Five Quick Thoughts on Migrating a Website ...
Technology has been on my mind for the last month because I’ve moved to a new digital home.
Below are five thoughts about my recent website migration in no particular order.
1. Ask for help.
Moving my website from WordPress to Squarespace wouldn't have been possible without my brother-in-law's amazing tech skills or my patron's financial support. Asking for help can feel vulnerable and difficult, but being vulnerable is essential to living a good life.
2. It’s okay to delete or un-publish content online.
I've meant to prune the content on my website for the past two years, and this migration was the perfect opportunity to do so. Last weekend, I spent Friday through Sunday reviewing my blog archive, formatting older posts, and deleting or un-publishing posts from the blog. I reviewed over 900 posts in my archive, and that was only the tip of the content iceberg. I'm astounded by the amount of content I've shared online over the past ten years.
3. Reviewing your body of work is a good idea.
I uncovered interesting themes and details while reviewing my blog archive, like:
- Blogging is a tool that I've been passionate about for over ten years.
- Photography is a huge part of my work.
- I'm good at finding, curating, and sharing articles and books.
4. RowdyKittens.com is my home online.
Big social media platforms come and go, and there's a lot to be said for cultivating a digital home on the open web. Also, maintaining my website has given me useful skills and a deeper understanding of how the Internet works. This approach reminds me of a quote from Alan Jacobs's recent essay—Tending the Digital Commons: A Small Ethics toward the Future.
“ ... I think every young person who regularly uses a computer should learn the following:
how to choose a domain name
how to buy a domain
how to choose a good domain name provider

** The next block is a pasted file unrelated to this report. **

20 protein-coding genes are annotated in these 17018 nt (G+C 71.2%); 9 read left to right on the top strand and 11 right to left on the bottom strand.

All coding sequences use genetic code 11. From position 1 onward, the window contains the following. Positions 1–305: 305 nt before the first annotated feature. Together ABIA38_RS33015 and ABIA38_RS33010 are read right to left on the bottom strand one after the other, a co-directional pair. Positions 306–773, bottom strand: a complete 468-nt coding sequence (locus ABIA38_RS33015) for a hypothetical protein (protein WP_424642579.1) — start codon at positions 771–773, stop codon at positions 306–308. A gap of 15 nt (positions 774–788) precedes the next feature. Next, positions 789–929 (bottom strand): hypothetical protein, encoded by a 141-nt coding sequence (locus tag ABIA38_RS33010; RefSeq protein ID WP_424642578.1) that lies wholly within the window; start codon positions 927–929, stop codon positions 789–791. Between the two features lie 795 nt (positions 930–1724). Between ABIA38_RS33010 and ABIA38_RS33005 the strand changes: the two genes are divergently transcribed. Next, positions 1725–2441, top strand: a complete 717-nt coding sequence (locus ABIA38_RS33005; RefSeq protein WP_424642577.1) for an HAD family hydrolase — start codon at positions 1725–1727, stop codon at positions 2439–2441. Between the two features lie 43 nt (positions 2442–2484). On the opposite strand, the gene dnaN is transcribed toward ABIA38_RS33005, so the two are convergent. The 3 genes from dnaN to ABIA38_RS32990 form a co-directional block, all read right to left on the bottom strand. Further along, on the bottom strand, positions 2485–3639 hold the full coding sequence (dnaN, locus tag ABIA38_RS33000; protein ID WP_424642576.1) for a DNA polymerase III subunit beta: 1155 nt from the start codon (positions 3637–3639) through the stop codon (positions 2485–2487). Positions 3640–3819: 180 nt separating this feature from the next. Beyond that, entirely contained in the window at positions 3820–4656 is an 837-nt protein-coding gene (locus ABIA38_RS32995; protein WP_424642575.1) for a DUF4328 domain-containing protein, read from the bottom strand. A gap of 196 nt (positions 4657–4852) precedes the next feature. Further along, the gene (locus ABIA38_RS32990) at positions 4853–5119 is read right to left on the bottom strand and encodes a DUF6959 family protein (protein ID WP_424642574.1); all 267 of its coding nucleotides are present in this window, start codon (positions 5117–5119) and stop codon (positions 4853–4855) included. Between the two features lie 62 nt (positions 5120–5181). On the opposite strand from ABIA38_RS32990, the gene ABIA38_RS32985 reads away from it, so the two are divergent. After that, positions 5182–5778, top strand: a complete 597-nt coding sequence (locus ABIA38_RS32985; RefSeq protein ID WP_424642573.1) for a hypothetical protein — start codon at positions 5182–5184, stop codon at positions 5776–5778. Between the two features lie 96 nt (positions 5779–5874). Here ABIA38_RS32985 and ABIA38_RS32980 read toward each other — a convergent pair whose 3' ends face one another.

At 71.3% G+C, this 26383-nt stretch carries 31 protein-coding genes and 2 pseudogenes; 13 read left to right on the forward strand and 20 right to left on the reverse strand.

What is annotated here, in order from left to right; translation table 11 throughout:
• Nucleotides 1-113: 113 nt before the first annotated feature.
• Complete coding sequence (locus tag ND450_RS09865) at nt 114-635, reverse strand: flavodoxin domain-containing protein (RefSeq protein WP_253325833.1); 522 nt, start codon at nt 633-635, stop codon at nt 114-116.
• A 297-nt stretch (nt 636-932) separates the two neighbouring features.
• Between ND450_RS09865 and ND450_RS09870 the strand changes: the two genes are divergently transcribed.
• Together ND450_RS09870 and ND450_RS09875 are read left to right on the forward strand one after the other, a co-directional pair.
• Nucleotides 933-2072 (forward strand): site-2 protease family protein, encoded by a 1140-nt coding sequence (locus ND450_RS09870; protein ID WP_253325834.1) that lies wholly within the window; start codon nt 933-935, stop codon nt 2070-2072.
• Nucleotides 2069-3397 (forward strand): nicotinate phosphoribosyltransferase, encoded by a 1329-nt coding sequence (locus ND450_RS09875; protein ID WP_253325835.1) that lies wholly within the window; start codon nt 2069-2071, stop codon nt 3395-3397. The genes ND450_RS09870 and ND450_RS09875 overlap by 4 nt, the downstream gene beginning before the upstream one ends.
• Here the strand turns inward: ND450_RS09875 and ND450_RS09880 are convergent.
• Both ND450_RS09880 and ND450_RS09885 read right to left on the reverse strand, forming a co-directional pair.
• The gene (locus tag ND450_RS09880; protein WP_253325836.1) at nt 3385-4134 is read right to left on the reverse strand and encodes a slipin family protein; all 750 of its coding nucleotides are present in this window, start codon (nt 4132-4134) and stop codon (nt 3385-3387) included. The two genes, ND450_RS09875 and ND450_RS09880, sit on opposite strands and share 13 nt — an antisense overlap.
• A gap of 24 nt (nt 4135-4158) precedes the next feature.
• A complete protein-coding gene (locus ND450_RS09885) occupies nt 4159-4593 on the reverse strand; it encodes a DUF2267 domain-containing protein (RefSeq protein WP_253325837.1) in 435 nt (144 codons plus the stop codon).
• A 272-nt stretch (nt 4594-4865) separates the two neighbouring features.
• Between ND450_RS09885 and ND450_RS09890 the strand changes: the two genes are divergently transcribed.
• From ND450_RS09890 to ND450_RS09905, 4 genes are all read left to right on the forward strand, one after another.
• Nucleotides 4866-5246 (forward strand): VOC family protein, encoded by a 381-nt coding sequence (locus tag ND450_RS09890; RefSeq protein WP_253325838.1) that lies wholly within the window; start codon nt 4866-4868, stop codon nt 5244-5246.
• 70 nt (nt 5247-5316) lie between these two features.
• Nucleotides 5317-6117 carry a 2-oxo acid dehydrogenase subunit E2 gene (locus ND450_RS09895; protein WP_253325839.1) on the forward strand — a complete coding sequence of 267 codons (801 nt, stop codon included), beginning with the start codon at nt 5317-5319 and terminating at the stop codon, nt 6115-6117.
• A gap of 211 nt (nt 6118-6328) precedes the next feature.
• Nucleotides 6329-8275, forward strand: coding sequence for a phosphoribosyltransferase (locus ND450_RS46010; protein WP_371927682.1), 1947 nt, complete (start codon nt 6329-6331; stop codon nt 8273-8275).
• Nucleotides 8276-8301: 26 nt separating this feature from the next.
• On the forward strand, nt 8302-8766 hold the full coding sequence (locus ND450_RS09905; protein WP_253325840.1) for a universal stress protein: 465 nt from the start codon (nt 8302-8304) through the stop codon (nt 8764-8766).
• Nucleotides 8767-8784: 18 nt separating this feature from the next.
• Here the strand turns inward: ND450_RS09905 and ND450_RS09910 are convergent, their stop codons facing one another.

how to choose a good website-hosting service
how to find a good free text editor
how to transfer files to and from a server
how to write basic HTML, including links to CSS (Cascading Style Sheet) files
how to find free CSS templates
how to fiddle around in those templates to adjust them to your satisfaction
how to do basic photograph editing
how to cite your sources and link to the originals
how to use social media to share what you’ve created on your own turf rather than create within a walled factory
One could add considerably to this list, but these, I believe, are the rudimentary skills that should be possessed by anyone who wants to be a responsible citizen of the open Web—and not to be confined to living on the bounty of the digital headmasters.
There is, of course, no way to be completely independent online, either as an individual or a community: This is life on the grid, not off. Which means that anyone who learns the skills listed above—and even those who go well beyond such skills and host their websites on their own servers, while producing electricity on their own wind farms—will nevertheless need an Internet service provider. I am not speaking here of complete digital independence, but, rather, independence from the power of the walled factories and their owners.”
Also, the skills Jacobs listed above can be learned by anyone—regardless of age. I have about three-quarters of the skills Jacobs listed in my toolbox, and still, have plenty to learn.
5. You’re allowed to change your mind. For example, it’s okay to switch content management systems, publish short blog posts on a variety of different topics, and more. Don’t limit your creative output to a single medium or niche.